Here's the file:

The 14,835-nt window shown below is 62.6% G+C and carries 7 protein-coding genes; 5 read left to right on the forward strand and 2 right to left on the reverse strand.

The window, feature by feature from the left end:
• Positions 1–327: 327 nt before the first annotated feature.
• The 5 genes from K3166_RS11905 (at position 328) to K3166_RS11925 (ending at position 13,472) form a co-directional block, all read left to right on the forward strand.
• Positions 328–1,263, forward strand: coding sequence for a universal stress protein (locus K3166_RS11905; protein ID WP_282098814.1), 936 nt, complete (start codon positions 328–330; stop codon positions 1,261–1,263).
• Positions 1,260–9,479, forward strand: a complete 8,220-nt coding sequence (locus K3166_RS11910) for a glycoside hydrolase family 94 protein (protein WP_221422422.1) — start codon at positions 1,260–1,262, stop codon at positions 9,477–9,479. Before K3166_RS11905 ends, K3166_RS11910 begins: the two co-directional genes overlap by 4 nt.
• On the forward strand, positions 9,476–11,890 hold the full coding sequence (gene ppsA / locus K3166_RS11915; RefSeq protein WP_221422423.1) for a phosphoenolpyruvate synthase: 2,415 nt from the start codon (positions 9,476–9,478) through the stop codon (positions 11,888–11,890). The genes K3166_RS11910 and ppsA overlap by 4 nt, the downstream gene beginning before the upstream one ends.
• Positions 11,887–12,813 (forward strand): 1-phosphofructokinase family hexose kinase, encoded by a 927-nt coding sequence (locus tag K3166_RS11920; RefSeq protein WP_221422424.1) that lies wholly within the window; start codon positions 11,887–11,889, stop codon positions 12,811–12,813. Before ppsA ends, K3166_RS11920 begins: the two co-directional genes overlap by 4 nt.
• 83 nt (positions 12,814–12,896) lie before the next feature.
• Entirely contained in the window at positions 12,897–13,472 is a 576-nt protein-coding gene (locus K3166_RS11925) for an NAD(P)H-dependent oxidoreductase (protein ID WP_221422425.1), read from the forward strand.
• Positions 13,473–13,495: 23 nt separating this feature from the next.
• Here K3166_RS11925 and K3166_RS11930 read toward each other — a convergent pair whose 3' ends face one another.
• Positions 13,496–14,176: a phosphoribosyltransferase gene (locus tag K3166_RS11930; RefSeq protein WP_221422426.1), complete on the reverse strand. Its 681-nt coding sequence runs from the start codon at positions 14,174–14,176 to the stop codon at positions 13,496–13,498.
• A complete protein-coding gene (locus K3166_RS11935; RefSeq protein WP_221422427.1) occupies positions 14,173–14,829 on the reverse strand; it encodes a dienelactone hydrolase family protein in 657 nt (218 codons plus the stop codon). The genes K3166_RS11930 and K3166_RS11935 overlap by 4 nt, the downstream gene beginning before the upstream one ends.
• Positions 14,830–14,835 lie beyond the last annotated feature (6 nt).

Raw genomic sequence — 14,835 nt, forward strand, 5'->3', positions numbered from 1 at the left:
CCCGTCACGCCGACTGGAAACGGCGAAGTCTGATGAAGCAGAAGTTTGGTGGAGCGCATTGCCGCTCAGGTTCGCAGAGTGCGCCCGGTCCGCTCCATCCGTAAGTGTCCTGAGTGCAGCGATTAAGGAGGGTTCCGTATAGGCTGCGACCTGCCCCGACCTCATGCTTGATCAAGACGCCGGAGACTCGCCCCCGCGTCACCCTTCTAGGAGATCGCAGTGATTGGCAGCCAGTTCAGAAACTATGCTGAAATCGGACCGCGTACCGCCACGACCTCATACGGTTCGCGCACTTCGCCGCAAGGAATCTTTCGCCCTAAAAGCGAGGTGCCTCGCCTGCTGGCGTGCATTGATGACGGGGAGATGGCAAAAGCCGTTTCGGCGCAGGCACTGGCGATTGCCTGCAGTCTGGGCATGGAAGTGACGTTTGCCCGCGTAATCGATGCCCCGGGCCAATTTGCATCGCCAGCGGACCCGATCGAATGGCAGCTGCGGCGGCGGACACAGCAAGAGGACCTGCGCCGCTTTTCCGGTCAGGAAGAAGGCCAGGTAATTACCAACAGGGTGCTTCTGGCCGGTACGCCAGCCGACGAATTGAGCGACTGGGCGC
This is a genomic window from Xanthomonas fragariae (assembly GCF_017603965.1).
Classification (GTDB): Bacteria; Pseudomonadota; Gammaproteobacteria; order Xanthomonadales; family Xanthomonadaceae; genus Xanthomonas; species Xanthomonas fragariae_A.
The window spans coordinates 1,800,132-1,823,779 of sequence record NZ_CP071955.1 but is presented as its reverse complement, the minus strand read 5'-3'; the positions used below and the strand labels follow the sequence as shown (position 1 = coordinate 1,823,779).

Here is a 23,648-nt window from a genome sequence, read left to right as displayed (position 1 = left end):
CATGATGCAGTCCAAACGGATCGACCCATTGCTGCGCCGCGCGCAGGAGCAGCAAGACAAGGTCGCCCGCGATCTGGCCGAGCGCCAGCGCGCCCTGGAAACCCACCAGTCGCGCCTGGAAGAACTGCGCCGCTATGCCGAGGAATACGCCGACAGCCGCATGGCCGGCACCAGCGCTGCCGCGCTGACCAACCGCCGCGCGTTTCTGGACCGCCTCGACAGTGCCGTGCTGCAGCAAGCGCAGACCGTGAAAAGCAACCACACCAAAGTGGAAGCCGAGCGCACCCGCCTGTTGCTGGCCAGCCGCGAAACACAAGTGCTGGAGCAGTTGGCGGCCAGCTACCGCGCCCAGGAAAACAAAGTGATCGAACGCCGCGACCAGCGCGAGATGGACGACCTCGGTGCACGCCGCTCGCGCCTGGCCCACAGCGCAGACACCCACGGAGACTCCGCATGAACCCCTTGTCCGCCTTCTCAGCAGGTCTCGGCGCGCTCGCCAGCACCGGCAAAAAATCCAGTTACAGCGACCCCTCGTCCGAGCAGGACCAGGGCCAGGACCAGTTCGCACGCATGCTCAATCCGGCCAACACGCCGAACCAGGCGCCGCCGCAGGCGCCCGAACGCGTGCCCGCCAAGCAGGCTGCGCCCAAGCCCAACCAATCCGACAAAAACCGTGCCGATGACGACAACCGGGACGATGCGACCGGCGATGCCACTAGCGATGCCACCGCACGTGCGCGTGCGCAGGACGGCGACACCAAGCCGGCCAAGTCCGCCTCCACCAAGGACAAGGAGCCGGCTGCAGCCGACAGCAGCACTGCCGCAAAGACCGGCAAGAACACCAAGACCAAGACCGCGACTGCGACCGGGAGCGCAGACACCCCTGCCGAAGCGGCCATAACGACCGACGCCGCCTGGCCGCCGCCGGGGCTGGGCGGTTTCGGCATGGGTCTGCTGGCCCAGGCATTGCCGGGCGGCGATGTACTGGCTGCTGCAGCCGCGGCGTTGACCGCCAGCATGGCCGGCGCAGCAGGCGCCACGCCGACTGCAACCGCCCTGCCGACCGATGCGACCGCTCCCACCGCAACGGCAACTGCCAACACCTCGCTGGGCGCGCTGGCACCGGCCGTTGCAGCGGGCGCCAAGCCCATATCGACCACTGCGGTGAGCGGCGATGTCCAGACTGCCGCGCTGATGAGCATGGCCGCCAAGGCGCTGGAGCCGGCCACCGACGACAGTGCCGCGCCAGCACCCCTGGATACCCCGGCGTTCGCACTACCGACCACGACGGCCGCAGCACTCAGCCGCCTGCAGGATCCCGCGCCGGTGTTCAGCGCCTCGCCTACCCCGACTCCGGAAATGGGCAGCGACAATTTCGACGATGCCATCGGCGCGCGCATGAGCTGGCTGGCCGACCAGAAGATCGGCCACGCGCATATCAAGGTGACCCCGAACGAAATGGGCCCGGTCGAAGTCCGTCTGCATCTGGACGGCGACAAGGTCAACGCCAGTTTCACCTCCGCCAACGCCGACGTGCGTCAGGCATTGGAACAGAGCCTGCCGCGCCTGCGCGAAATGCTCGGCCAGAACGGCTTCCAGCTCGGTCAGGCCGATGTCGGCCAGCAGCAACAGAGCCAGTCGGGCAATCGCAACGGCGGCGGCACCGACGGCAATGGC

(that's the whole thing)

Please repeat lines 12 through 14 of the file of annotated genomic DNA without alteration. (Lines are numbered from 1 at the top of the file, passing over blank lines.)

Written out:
• Here K3166_RS11925 and K3166_RS11930 read toward each other — a convergent pair whose 3' ends face one another.
• Positions 13,496–14,176: a phosphoribosyltransferase gene (locus tag K3166_RS11930; RefSeq protein WP_221422426.1), complete on the reverse strand. Its 681-nt coding sequence runs from the start codon at positions 14,174–14,176 to the stop codon at positions 13,496–13,498.
• A complete protein-coding gene (locus K3166_RS11935; RefSeq protein WP_221422427.1) occupies positions 14,173–14,829 on the reverse strand; it encodes a dienelactone hydrolase family protein in 657 nt (218 codons plus the stop codon). The genes K3166_RS11930 and K3166_RS11935 overlap by 4 nt, the downstream gene beginning before the upstream one ends.